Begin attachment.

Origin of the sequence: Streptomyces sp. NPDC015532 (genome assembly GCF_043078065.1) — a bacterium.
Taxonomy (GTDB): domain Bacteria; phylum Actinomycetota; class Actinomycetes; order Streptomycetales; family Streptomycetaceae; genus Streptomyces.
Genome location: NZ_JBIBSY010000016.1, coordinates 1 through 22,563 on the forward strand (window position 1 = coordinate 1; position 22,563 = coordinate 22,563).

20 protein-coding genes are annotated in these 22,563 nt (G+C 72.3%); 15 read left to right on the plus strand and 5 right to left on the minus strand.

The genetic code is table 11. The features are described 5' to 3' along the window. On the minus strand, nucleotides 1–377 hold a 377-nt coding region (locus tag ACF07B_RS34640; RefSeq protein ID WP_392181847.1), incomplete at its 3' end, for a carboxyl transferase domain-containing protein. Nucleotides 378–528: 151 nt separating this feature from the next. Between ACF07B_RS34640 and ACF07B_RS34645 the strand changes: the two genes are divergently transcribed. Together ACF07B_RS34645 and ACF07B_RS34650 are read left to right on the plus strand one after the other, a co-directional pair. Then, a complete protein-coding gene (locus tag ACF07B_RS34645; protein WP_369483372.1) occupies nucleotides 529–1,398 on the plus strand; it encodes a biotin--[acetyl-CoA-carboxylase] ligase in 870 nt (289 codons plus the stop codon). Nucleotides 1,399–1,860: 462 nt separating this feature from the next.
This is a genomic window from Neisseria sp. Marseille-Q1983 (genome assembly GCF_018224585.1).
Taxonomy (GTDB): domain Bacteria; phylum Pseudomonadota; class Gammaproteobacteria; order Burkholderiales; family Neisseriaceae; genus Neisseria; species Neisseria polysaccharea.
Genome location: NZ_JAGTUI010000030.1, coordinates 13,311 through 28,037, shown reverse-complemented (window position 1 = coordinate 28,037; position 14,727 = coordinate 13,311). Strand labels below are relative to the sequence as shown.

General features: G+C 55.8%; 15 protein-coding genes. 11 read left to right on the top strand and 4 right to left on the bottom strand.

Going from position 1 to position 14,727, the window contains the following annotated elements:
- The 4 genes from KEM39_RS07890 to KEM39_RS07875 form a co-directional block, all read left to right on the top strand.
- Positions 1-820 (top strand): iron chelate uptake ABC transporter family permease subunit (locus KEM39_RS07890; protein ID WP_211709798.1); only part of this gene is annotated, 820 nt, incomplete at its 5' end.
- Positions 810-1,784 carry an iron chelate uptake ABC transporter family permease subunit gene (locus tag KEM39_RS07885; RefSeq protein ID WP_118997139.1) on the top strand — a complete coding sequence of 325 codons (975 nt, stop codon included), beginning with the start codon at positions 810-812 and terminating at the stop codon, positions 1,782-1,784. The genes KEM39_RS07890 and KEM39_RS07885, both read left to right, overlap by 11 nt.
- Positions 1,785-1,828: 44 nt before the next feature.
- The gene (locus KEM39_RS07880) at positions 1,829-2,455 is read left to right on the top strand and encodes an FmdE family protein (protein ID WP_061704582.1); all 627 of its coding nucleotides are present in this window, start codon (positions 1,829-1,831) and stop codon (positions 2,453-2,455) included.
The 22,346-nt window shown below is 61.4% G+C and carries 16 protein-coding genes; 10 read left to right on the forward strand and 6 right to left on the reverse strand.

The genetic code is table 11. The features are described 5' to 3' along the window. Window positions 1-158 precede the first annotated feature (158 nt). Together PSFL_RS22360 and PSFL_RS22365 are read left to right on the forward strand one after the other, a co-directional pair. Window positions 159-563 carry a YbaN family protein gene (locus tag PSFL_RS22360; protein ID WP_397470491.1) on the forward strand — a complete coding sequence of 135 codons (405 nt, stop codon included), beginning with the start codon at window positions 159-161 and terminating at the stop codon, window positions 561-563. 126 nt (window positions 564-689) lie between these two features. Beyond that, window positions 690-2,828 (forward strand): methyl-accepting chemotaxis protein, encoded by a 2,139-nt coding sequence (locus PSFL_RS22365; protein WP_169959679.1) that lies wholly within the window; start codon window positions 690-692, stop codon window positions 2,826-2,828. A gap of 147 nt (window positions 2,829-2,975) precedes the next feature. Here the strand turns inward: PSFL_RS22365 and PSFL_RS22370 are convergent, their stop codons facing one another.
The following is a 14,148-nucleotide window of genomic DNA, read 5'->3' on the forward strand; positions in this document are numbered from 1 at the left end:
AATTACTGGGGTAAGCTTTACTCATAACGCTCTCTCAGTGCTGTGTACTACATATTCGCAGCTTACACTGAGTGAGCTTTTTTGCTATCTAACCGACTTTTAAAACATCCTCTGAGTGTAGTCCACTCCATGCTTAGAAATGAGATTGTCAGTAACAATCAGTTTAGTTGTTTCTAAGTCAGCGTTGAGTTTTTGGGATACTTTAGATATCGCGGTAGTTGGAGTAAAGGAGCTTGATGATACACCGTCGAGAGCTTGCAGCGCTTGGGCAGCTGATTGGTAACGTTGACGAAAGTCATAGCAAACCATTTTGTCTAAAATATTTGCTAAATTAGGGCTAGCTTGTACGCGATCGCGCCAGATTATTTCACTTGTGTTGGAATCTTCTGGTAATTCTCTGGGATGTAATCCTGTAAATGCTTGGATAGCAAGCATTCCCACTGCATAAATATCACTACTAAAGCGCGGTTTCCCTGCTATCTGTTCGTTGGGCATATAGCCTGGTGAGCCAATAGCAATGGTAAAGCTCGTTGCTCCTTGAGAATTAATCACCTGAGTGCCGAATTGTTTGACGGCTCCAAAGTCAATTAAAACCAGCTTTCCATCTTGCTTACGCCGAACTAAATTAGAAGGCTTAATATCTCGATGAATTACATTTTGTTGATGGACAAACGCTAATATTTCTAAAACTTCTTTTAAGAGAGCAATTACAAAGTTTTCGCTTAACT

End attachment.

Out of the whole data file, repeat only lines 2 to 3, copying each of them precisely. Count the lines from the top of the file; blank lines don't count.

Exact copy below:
Taxonomy (GTDB): domain Bacteria; phylum Actinomycetota; class Actinomycetes; order Streptomycetales; family Streptomycetaceae; genus Streptomyces.
Genome location: NZ_JBIBSY010000016.1, coordinates 1 through 22,563 on the forward strand (window position 1 = coordinate 1; position 22,563 = coordinate 22,563).